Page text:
(PRWEB) October 27, 2004
Investors in sovereign bonds sold by the People's Republic of China in 2003 and again in 2004 may now be subject to litigation exposure and interest attachment risk. Discriminatory settlements of a previous series of PRC defaulted sovereign bonds increases the risk of interest payments seizure of newly-issued PRC bonds by defaulted creditors.
The Global Association of Risk Professionals recently reported that Sovereign Advisers has issued a downgrade for the long-term credit of the People's Republic of China to sub-investment grade status. The justification for the downgrade of the PRC's credit rating is predicated upon the continuing evasion of payment on a series of defaulted full faith and credit sovereign bonds of the Chinese Government. The article may be viewed online at either of the following links:
Fitch Ratings News:
An abstract of the downgrade analysis has been posted online and may be viewed at the following website:
The sovereign downgrade research bulletin describes a set of revised risk metrics associated with investment in both outstanding as well as newly-issued PRC government bonds:
Judicial risk (i.e., risk of interest attachment / coupon seizure by defaulted creditors);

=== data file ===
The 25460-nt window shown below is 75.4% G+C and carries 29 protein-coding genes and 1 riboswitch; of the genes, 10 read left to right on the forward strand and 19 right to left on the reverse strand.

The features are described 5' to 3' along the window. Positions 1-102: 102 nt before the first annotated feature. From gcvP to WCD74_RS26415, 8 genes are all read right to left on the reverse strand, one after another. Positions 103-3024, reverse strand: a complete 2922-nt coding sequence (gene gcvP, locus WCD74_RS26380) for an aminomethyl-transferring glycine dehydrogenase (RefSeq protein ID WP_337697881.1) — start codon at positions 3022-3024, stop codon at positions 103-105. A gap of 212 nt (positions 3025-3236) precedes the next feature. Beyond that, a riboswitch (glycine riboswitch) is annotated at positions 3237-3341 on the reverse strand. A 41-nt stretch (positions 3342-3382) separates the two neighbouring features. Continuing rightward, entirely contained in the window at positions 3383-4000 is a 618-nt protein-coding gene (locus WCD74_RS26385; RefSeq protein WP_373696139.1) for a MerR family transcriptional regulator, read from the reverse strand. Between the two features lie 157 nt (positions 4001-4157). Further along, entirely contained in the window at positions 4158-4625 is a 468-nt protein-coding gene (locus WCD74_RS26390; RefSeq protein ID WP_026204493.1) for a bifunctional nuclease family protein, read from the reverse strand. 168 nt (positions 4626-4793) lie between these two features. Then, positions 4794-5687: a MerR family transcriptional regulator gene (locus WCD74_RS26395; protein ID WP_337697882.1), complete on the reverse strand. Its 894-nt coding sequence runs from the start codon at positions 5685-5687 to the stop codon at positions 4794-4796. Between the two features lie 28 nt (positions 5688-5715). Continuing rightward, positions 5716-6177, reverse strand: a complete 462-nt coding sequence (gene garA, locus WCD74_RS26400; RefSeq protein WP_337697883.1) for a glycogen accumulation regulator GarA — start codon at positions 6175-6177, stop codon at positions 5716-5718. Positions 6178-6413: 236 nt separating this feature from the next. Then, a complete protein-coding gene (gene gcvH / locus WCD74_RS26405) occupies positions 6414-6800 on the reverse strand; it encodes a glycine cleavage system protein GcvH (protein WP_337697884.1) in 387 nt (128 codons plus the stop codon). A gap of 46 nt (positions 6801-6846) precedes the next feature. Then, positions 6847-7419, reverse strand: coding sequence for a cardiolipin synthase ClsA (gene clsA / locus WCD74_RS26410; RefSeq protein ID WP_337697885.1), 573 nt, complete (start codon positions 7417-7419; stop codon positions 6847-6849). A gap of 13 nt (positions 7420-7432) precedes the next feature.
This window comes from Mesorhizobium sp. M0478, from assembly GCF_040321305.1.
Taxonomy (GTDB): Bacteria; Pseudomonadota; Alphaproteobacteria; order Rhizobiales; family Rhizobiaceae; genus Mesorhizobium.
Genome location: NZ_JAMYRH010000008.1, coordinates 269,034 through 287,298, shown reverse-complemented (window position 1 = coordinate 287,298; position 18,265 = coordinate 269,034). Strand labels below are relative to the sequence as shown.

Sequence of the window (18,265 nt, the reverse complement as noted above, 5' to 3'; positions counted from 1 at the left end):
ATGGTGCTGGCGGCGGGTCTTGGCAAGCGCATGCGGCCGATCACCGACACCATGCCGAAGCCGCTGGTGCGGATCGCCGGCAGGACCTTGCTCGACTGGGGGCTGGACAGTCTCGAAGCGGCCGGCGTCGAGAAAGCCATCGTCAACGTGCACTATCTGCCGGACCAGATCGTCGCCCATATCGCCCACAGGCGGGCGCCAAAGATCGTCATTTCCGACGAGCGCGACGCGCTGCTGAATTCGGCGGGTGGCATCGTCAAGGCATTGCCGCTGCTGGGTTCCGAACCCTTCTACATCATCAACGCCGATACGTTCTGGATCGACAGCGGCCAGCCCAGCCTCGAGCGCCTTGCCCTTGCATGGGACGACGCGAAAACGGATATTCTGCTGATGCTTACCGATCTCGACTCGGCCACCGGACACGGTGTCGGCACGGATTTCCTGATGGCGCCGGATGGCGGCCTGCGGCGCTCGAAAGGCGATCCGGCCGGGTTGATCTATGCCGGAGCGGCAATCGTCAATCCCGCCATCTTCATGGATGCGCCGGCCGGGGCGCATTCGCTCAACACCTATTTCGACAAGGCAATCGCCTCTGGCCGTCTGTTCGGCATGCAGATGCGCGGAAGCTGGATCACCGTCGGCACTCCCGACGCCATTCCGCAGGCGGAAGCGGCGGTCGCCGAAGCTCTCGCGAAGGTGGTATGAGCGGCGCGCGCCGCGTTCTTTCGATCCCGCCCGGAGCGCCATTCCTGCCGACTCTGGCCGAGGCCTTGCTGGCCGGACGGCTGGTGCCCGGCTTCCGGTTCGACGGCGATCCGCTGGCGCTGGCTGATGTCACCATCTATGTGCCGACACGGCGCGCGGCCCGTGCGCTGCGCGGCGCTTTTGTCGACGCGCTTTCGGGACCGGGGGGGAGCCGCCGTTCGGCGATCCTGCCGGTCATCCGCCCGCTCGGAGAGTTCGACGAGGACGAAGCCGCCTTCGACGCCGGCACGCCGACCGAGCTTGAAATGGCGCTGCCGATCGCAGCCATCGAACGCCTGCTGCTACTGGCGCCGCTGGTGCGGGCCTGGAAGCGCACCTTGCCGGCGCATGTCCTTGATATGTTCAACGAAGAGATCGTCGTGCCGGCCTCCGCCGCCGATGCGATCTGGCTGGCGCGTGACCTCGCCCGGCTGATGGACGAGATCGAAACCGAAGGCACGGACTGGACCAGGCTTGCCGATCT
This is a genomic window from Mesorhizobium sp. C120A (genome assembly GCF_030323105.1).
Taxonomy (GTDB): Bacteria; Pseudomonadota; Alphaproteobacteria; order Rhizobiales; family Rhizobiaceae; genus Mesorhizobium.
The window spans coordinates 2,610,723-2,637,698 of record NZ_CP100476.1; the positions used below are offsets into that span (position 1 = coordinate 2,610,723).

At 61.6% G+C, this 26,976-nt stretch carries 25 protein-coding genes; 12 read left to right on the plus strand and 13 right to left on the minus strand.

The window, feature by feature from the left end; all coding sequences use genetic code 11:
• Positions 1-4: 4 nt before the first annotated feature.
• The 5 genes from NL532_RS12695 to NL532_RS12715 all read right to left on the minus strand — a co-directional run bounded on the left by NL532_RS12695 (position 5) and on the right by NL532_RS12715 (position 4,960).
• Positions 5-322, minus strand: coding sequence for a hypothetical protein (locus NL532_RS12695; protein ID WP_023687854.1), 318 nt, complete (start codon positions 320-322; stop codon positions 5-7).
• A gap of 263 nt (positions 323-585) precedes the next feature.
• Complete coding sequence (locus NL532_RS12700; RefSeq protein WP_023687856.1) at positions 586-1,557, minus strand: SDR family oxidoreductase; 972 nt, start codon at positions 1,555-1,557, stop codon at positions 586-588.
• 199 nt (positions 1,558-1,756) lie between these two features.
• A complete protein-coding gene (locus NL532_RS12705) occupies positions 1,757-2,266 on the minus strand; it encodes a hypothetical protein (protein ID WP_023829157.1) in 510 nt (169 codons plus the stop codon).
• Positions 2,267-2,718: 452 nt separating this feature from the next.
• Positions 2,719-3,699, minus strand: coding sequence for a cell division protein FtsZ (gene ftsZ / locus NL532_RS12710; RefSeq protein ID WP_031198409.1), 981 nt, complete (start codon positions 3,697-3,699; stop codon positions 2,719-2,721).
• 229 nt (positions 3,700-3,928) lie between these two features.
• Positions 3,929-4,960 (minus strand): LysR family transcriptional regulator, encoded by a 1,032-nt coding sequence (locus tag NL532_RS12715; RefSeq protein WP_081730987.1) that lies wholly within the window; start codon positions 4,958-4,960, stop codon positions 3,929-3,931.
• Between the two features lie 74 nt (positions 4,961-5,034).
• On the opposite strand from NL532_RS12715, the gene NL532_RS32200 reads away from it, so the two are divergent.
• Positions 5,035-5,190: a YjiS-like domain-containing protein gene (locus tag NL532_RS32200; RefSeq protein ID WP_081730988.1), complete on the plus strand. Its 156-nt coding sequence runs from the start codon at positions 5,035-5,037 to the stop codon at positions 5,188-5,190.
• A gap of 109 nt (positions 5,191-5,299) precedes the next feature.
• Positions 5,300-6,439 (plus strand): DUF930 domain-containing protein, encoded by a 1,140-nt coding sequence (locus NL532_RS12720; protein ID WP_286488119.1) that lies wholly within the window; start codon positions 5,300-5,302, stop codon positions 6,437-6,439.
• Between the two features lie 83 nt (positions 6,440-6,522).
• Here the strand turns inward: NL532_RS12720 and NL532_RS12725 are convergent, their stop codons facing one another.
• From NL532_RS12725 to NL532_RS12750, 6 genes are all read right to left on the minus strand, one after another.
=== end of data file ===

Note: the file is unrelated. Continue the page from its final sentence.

Legislative risk (i.e., risk of U.S. trade sanctions);
Liquidity risk (i.e., risk of regulatory agency sanctions imposed on dealers and ban on quotation pursuant to the U.S. Johnson Debt Default Act);
Repayment risk accruing from the "willingness to pay" metric (i.e., reassessment of the PRC's willingness to honor outstanding obligations in the event of future adverse economic conditions); and
International setoff risk (i.e., vulnerability to international setoff, adversely affecting the PRC's balance of payments position and impairing the PRC's ability to maintain current level of external debt).
October 27 2004
Asian Finance News
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